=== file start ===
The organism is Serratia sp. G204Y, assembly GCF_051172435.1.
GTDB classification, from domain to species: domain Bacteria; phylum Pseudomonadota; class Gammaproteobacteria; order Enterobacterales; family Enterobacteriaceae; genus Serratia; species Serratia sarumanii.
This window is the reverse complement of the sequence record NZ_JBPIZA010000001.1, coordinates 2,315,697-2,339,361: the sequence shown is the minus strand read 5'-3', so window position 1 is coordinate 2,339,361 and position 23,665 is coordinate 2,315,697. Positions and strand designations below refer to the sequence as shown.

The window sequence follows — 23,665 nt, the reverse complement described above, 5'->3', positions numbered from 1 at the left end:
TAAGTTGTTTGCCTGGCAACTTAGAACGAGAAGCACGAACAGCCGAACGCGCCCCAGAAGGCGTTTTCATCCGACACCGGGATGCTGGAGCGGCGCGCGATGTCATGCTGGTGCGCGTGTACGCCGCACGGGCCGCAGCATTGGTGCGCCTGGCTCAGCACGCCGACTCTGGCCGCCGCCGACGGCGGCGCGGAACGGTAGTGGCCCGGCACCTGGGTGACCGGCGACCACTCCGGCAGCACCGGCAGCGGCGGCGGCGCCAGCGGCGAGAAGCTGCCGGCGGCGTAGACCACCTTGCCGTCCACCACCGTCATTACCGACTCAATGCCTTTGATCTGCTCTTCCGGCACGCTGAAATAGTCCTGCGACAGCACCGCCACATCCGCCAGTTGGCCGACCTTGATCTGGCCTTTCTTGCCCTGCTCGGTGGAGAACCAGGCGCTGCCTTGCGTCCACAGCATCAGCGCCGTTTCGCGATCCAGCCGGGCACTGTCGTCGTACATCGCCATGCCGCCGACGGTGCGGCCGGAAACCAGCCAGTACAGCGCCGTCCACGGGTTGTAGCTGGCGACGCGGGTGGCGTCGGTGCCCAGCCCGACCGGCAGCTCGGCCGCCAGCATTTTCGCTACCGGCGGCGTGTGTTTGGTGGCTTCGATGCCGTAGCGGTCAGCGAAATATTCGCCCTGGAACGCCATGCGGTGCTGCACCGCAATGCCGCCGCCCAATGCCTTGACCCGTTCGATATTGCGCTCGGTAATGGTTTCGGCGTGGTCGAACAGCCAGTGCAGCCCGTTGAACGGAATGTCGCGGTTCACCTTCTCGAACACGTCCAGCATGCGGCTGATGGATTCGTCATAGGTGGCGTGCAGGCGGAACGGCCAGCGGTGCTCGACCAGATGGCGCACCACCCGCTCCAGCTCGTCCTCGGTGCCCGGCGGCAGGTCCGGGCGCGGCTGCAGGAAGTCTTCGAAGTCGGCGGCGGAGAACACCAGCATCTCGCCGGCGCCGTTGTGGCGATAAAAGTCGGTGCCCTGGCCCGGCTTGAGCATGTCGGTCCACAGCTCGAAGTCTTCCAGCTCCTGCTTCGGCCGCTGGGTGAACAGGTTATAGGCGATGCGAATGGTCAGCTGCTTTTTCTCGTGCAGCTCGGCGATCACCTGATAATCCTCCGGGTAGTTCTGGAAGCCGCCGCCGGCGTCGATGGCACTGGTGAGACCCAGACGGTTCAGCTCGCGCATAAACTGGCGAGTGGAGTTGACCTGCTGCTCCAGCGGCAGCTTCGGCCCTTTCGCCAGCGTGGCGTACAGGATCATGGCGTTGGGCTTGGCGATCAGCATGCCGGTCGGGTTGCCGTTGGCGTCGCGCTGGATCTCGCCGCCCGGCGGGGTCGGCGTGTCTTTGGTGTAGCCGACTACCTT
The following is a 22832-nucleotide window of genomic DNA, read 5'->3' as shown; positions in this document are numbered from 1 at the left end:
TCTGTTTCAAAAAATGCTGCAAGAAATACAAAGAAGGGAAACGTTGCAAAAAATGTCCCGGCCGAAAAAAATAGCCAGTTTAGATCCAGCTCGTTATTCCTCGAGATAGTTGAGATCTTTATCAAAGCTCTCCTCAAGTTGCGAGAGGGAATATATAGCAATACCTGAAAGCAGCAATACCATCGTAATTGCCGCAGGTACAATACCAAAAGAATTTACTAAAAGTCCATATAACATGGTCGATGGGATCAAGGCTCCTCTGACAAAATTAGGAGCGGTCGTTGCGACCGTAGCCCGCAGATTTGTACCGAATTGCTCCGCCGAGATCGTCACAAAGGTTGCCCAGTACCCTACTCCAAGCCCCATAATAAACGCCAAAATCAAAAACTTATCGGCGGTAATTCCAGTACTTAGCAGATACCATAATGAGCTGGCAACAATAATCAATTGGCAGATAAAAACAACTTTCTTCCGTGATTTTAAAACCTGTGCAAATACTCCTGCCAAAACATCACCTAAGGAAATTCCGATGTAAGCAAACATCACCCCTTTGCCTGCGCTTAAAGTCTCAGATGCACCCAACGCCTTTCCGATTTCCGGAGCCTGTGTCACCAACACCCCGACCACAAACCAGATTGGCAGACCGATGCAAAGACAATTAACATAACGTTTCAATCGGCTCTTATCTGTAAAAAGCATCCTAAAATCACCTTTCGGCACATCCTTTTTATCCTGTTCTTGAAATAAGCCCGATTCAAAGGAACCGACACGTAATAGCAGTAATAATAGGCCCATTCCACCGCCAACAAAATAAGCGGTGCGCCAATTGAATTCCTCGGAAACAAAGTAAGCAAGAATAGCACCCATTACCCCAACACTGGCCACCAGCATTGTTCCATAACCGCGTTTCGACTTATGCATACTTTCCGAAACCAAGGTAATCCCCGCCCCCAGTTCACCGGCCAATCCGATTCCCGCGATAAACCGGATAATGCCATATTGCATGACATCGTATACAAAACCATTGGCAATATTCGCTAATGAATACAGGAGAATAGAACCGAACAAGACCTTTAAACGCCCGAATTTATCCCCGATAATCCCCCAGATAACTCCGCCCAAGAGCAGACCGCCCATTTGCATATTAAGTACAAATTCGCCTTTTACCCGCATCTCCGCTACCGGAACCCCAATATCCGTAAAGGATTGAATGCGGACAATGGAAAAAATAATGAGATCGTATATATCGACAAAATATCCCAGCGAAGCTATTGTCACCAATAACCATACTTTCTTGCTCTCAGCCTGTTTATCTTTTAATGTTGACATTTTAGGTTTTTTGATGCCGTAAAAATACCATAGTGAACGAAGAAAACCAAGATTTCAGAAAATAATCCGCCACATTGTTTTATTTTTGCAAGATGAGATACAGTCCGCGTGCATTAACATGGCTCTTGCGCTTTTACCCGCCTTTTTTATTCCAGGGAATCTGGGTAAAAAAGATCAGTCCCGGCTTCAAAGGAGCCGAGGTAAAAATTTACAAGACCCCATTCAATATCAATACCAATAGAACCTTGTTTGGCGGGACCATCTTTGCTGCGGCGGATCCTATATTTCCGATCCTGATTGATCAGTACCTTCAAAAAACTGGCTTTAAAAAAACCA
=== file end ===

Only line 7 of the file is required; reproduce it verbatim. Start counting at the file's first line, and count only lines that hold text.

TCTGTTTCAAAAAATGCTGCAAGAAATACAAAGAAGGGAAACGTTGCAAAAAATGTCCCGGCCGAAAAAAATAGCCAGTTTAGATCCAGCTCGTTATTCCTCGAGATAGTTGAGATCTTTATCAAAGCTCTCCTCAAGTTGCGAGAGGGAATATATAGCAATACCTGAAAGCAGCAATACCATCGTAATTGCCGCAGGTACAATACCAAAAGAATTTACTAAAAGTCCATATAACATGGTCGATGGGATCAAGGCTCCTCTGACAAAATTAGGAGCGGTCGTTGCGACCGTAGCCCGCAGATTTGTACCGAATTGCTCCGCCGAGATCGTCACAAAGGTTGCCCAGTACCCTACTCCAAGCCCCATAATAAACGCCAAAATCAAAAACTTATCGGCGGTAATTCCAGTACTTAGCAGATACCATAATGAGCTGGCAACAATAATCAATTGGCAGATAAAAACAACTTTCTTCCGTGATTTTAAAACCTGTGCAAATACTCCTGCCAAAACATCACCTAAGGAAATTCCGATGTAAGCAAACATCACCCCTTTGCCTGCGCTTAAAGTCTCAGATGCACCCAACGCCTTTCCGATTTCCGGAGCCTGTGTCACCAACACCCCGACCACAAACCAGATTGGCAGACCGATGCAAAGACAATTAACATAACGTTTCAATCGGCTCTTATCTGTAAAAAGCATCCTAAAATCACCTTTCGGCACATCCTTTTTATCCTGTTCTTGAAATAAGCCCGATTCAAAGGAACCGACACGTAATAGCAGTAATAATAGGCCCATTCCACCGCCAACAAAATAAGCGGTGCGCCAATTGAATTCCTCGGAAACAAAGTAAGCAAGAATAGCACCCATTACCCCAACACTGGCCACCAGCATTGTTCCATAACCGCGTTTCGACTTATGCATACTTTCCGAAACCAAGGTAATCCCCGCCCCCAGTTCACCGGCCAATCCGATTCCCGCGATAAACCGGATAATGCCATATTGCATGACATCGTATACAAAACCATTGGCAATATTCGCTAATGAATACAGGAGAATAGAACCGAACAAGACCTTTAAACGCCCGAATTTATCCCCGATAATCCCCCAGATAACTCCGCCCAAGAGCAGACCGCCCATTTGCATATTAAGTACAAATTCGCCTTTTACCCGCATCTCCGCTACCGGAACCCCAATATCCGTAAAGGATTGAATGCGGACAATGGAAAAAATAATGAGATCGTATATATCGACAAAATATCCCAGCGAAGCTATTGTCACCAATAACCATACTTTCTTGCTCTCAGCCTGTTTATCTTTTAATGTTGACATTTTAGGTTTTTTGATGCCGTAAAAATACCATAGTGAACGAAGAAAACCAAGATTTCAGAAAATAATCCGCCACATTGTTTTATTTTTGCAAGATGAGATACAGTCCGCGTGCATTAACATGGCTCTTGCGCTTTTACCCGCCTTTTTTATTCCAGGGAATCTGGGTAAAAAAGATCAGTCCCGGCTTCAAAGGAGCCGAGGTAAAAATTTACAAGACCCCATTCAATATCAATACCAATAGAACCTTGTTTGGCGGGACCATCTTTGCTGCGGCGGATCCTATATTTCCGATCCTGATTGATCAGTACCTTCAAAAAACTGGCTTTAAAAAAACCA